by Emily Rosko
The closer the look one takes at a word, the greater
the distance from which it looks back.—Karl Kraus
Short supply. The machinery’s in
rust and web. Any old stamp for pounding
bone to meal. Dried-out trees rubbed to
scrub by the hinds of a horse (a horse
can destroy a field). Tango at the watering
hole, land rights, a squat,
a cock, a skip-to-my-Lou. NO TRESPASSING,
not one square inch to graze.
Hark, hark, the dogs bark.
The beggars are coming to town.
I was shaken as salt. I was
as industrial as a drill. Oh pity-poor
fractured me, brain-way-sided, boring
through and through, full of ballas and glue.
(“Jesus, what a bitchy little spinster,” so said D. of E.)
Some in rags and some in tags
and some in silken gowns.
Overall, the gang was juiced, their sights on
the mustang herd. Honesty’s a brute:
the steed’s side says MEAT. Razor wire
rigged across the range, set for trip.
I got to play scout, the ding-dong
bell-ringer. I took the binocs, the hook,
a lucky shoe. Had my watch in the radio
steel tower; got owl-crossed, got assed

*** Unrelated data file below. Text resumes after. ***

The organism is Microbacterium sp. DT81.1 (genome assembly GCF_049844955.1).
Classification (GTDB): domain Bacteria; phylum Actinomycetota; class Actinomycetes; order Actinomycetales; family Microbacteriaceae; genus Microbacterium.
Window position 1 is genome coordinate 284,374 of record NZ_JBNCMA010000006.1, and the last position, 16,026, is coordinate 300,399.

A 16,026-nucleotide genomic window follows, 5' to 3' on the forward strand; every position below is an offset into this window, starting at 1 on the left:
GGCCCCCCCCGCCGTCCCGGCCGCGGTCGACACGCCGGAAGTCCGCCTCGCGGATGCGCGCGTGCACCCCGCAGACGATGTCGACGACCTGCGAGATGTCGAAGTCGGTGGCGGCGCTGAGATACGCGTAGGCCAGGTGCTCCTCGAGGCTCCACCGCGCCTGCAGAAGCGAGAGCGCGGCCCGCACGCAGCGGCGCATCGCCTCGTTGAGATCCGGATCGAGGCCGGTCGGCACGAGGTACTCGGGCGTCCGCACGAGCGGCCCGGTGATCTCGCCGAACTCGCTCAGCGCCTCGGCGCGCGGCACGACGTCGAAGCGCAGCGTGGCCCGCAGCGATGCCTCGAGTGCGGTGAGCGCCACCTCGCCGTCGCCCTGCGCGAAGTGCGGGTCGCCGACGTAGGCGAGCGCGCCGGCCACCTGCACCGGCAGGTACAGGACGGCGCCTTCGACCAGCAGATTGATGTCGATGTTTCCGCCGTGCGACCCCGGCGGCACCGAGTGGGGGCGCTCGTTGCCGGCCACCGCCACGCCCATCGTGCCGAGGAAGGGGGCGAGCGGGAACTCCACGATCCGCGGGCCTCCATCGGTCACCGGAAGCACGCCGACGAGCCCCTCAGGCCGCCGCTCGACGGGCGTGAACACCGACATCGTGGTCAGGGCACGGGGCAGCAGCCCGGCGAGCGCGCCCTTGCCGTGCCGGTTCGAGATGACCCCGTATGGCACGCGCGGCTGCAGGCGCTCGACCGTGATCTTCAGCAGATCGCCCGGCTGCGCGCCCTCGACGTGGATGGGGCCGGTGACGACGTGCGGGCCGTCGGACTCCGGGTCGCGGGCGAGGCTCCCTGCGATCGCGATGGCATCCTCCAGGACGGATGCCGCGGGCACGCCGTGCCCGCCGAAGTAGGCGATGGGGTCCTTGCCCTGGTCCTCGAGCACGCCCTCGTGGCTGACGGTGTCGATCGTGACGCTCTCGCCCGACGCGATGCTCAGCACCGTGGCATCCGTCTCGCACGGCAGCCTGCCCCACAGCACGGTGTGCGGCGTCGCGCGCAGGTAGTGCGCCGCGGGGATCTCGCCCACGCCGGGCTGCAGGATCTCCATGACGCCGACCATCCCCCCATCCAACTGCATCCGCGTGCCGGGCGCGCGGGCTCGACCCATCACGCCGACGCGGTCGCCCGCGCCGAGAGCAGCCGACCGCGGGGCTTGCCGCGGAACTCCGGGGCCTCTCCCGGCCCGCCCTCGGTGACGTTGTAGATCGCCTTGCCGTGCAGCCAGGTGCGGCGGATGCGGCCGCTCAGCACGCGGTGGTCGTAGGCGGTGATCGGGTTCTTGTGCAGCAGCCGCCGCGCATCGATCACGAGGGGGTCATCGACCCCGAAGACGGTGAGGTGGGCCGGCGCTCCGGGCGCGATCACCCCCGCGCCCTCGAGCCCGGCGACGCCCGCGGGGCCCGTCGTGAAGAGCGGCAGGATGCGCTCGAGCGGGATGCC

fast, pulled a switcheroo. The whole charade’s
been arranged as presented: the cow
pies, the triad, the blank afternoon.
Some gave them white bread,
and some gave them brown.
They had helicopters and GPS, all that
cowboy whoopi ti yi yo. The pretty
horses go round (a thumpety-thump).
down with tranquilizers (thump), legs
wrapped and bound.
I duke me up, I talk West. Lost
my partner, what’ll I do?
And some gave them a good horsewhip
and sent them out of the town.
So then the lines went crack.
“Not to commend, but to set it.”
So then went the cleaving, the horses
in a stall for study. I looked at and at.
If left to roam, if overblown,
a horse can destroy a field . . .
Emily Rosko is the author of Raw Goods Inventory (University of Iowa Press, 2006). Her poems have appeared recently in Cutbank and Diode and are forthcoming in Hubbub and Pleiades. (10/2008)